Thanks for that information Jeff.
I am picking up 20 litres of liquid sea minerals today from Pacific Salt in
Melbourne, Australia. The sea minerals are what is left after they have
extracted the sodium (to sell as table salt) so the salt content is not an
issue - it is $44 for 20 litres which is a LOT cheaper than the bull kelp
alternative of Seasol and I would imagine has more minerals... will check
the analysis when I get it (I know I should have done it already....)
The reason table salt is SO bad for you is because they have taken all the
minerals out of it and sold them off to other buyers, chemical companies etc
- Celtic or other natural sea salts retain these minerals.
] On Behalf Of Jeff
Sent: Wednesday, 11 June 2008 7:11 AM
Subject: [fukuoka_farming] Re: Growing vegetables on the sea
THis does sound promising, much more so than mining 'rock dust'
However, a word of caution, while seawater contains the whole gamut of
micronutrients, it also contains an excess of sodium (Na+) and
Addition to soil could lead to sodic or saline soils (no soil
structure, poor drainage). I would advise that sea solids not be used
in 'at risk' sites.
Any soil that qualifies as "clay" or any climate that requires
irrigation for normal row crops.
Clay soil would hold onto the salts, and because of the poor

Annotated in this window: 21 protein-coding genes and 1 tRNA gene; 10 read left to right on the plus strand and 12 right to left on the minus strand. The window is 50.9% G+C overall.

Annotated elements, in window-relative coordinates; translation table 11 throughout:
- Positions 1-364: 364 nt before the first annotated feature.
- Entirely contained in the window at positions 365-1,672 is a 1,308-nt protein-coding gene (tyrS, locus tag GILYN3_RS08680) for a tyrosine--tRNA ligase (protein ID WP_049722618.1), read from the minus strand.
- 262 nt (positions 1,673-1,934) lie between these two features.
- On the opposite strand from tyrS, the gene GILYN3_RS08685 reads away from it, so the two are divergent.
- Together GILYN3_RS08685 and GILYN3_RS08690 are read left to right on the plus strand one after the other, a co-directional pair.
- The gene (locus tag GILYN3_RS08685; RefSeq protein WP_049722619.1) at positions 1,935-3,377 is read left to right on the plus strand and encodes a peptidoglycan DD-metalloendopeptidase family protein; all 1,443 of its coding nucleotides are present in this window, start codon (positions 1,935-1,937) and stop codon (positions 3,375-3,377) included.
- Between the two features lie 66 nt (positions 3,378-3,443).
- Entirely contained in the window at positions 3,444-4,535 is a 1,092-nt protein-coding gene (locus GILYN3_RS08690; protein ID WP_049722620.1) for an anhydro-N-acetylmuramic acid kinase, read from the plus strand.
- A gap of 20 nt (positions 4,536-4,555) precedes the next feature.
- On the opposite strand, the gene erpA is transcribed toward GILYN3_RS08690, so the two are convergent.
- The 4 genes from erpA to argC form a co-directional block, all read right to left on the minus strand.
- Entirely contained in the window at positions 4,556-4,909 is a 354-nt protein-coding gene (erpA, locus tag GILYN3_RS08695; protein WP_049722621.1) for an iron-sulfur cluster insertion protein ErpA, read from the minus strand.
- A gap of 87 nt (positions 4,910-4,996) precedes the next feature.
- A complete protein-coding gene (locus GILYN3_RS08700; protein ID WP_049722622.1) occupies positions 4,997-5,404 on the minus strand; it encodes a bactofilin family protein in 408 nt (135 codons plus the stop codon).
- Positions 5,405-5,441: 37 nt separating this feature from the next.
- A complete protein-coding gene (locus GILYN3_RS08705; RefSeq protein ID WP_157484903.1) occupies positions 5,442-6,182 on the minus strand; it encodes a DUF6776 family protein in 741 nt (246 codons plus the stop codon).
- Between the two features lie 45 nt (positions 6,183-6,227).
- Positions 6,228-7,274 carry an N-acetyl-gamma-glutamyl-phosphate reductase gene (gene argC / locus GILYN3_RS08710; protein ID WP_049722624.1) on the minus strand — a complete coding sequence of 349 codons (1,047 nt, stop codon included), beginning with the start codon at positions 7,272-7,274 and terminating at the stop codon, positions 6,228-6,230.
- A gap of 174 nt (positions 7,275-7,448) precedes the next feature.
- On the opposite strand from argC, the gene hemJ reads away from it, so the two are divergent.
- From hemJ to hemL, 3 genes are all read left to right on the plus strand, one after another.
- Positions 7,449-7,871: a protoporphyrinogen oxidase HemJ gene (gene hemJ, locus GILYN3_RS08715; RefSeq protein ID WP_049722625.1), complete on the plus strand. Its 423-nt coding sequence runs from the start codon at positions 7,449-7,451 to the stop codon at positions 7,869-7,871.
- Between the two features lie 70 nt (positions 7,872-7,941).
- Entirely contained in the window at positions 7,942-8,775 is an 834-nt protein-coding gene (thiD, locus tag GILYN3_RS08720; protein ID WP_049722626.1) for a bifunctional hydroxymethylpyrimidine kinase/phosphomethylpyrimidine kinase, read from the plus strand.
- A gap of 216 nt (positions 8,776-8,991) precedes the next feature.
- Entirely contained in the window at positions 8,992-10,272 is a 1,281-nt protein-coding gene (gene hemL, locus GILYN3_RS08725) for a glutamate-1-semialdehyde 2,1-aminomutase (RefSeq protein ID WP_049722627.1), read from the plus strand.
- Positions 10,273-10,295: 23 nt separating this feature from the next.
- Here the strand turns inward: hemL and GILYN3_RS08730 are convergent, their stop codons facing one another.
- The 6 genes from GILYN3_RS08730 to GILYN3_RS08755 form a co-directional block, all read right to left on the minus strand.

infiltration would not flush them from the soil.
The drier climates are subject to saline build up due to inadequate
depth penetration of water. (Drip irrigation is somewhat resistant to
Finally I would like to note that certain crops can use sodium in the
place of some potassium (K in fertilizer), other seem to require small
amounts to grow properly.
Muskmelon (sometimes called Cantelope in the USA) and Sugarbeets
all show improved growth in the presence of sodium. Including this
crops in a rotation could mitigate these effects.
--- In firstname.lastname@example.org
<mailto:fukuoka_farming%40yahoogroups.com> , "Linda Shewan"
> To the man who is trying to grow on a boat - this seems like it may
> solution. Hydroponic with seasolids. Not at all natural farming but
> diluting seawater would work as well and then it would be as natural
> can imagine on a boat.
> Cheers, Linda
> [Non-text portions of this message have been removed]
[Non-text portions of this message have been removed]